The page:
In the wake of the housing market collapse, a number of mortgage lenders tightened their standards, making it more difficult for prospective borrowers to obtain home loans.
As the real estate industry finally starts to gain momentum after years of instability, the Wall Street Journal reports that many of these standards could remain in place despite economic improvements.
Currently, a large number of home loans are backed by government agencies, such as the Federal Housing Administration, Fannie Mae and Freddie Mac. After the recession, Fannie and Freddie were hit especially hard by a rising presence of mortgage defaults and foreclosed houses.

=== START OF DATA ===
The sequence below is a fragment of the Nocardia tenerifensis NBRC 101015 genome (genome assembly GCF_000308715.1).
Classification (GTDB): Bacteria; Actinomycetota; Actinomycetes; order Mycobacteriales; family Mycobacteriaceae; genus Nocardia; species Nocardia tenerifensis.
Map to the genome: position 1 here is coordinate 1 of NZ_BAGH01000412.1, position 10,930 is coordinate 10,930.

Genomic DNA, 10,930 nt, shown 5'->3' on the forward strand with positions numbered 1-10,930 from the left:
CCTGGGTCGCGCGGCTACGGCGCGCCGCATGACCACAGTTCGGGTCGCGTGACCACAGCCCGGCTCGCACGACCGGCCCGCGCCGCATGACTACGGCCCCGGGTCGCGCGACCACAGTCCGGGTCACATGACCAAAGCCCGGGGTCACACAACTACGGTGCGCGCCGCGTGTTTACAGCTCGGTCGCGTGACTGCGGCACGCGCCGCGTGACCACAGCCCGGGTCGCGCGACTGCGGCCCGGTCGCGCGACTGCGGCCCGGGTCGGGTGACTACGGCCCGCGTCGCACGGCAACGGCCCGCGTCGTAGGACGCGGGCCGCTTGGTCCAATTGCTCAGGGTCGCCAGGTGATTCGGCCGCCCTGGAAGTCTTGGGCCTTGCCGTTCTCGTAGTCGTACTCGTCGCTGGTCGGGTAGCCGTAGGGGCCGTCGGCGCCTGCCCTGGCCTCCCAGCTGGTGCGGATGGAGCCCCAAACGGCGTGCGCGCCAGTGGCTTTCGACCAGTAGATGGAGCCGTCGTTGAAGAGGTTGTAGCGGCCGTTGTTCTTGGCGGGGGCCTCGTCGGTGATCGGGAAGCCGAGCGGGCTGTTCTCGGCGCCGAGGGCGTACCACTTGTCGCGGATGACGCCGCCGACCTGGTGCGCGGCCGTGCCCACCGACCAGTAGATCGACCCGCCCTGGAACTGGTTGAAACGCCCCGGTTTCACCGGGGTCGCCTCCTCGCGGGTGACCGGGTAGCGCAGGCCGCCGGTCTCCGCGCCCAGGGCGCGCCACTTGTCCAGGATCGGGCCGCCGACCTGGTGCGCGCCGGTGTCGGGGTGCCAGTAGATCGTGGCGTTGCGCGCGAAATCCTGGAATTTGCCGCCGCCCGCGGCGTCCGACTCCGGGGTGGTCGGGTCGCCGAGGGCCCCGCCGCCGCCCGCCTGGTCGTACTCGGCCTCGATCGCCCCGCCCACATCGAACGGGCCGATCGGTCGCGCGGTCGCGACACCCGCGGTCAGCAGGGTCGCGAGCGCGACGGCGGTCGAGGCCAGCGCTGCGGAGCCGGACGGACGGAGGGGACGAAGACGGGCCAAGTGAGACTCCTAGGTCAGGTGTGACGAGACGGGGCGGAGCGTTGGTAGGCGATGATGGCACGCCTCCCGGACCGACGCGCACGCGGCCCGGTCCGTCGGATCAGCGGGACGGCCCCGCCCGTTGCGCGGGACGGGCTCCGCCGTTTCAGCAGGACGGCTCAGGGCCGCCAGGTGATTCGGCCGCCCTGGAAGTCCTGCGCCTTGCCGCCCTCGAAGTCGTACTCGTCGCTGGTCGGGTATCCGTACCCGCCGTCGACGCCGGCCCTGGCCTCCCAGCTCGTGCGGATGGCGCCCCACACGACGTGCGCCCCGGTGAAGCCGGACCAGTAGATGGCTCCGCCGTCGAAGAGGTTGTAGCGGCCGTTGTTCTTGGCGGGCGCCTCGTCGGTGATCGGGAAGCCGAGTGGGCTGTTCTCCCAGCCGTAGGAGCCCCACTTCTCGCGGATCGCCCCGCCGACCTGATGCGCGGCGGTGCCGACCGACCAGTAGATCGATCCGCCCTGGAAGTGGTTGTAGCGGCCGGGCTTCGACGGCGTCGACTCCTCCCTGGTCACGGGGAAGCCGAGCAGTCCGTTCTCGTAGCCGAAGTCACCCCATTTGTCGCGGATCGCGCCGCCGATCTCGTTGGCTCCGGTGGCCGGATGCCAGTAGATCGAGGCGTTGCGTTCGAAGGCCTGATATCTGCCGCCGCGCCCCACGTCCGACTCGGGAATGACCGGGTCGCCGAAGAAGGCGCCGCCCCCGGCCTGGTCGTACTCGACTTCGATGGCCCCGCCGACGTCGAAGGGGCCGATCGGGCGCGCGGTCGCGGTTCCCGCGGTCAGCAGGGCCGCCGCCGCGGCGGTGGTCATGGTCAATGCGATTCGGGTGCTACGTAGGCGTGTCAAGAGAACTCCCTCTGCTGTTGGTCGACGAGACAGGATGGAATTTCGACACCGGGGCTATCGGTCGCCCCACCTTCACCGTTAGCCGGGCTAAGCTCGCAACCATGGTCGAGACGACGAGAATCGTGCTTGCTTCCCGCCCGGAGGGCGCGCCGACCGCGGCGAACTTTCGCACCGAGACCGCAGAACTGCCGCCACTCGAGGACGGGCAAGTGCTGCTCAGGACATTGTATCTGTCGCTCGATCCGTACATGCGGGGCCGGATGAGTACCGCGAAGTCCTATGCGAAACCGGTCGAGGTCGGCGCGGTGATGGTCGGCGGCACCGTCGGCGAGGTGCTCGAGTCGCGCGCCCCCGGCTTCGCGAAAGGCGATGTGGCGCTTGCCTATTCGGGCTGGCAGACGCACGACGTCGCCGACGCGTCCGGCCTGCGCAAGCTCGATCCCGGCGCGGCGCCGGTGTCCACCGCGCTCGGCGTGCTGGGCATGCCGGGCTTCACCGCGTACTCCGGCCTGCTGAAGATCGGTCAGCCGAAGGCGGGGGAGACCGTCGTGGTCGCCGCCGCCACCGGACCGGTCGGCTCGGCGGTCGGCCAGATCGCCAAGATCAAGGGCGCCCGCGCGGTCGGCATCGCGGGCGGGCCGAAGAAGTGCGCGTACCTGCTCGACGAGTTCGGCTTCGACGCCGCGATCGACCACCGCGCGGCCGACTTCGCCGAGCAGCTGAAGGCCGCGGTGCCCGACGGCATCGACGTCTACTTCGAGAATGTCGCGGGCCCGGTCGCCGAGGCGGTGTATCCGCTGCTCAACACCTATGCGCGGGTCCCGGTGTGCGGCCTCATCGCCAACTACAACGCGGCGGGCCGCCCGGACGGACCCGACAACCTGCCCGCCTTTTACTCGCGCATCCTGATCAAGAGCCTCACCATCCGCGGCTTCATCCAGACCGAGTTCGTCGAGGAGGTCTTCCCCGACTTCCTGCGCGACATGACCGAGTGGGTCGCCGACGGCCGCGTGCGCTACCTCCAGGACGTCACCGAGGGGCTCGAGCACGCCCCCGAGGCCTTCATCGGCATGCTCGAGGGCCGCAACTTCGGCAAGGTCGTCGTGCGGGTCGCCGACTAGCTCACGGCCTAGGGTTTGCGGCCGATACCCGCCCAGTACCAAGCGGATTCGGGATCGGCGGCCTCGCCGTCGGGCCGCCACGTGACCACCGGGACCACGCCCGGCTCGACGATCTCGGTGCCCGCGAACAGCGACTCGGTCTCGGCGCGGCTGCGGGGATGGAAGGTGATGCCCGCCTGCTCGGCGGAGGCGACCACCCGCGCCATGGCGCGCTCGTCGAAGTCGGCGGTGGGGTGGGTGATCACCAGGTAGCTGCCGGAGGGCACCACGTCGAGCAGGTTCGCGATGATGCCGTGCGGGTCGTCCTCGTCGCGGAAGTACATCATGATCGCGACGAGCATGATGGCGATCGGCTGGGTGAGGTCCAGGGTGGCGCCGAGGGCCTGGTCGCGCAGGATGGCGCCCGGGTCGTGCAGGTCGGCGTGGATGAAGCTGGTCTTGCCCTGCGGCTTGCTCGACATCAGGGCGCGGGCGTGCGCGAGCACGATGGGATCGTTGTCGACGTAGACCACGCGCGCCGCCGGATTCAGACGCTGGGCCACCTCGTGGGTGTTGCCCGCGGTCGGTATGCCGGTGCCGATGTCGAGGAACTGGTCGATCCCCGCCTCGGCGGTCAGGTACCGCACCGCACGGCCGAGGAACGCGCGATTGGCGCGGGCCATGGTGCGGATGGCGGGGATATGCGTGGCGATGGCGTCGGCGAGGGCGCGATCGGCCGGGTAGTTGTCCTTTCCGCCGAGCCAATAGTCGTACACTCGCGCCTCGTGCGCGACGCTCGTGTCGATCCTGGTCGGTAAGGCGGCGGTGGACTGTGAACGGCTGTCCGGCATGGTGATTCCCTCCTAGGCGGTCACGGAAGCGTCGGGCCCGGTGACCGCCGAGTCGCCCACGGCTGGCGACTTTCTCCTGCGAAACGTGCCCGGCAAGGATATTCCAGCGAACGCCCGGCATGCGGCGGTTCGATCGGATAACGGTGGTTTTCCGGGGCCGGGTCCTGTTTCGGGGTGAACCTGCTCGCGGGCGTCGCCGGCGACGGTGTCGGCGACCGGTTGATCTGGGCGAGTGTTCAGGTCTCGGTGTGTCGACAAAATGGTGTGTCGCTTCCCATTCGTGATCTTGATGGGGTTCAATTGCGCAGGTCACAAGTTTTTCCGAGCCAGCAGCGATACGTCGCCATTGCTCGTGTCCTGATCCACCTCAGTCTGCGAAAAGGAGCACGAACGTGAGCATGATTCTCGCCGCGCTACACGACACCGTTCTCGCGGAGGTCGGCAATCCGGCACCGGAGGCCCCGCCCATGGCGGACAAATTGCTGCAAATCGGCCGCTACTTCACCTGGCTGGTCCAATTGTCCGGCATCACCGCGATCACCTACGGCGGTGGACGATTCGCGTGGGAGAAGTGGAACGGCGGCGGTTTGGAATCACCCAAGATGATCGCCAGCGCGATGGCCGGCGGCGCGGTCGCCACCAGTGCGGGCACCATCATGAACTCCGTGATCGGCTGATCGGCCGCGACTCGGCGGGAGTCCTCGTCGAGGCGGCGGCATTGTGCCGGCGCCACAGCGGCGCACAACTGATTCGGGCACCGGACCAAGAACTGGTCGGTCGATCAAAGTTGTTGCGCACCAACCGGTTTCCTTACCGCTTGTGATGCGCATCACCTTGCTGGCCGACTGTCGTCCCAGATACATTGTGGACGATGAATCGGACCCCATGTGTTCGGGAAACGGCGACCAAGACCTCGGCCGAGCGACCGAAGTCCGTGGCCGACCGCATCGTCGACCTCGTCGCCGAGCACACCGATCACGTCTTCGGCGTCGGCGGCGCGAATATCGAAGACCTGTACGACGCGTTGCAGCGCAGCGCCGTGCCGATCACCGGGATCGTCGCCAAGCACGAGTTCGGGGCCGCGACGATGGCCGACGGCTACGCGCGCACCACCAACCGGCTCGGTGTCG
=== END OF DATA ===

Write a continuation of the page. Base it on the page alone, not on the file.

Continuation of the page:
Mortgage records indicate that in February the average borrower credit score for a new home loan was 750, up from 740 six months earlier. In addition, the average loan-to-value ratio was 76 percent.
In contrast, it was found that borrowers who were denied loans had an average credit score of 699 and an LTV ratio of 83 percent.
To curb any fears that the FHA might have to buy back another wave of loan default, the strict lending regulation that was implemented for the government-sponsored enterprises will remain for now, the newspaper reports.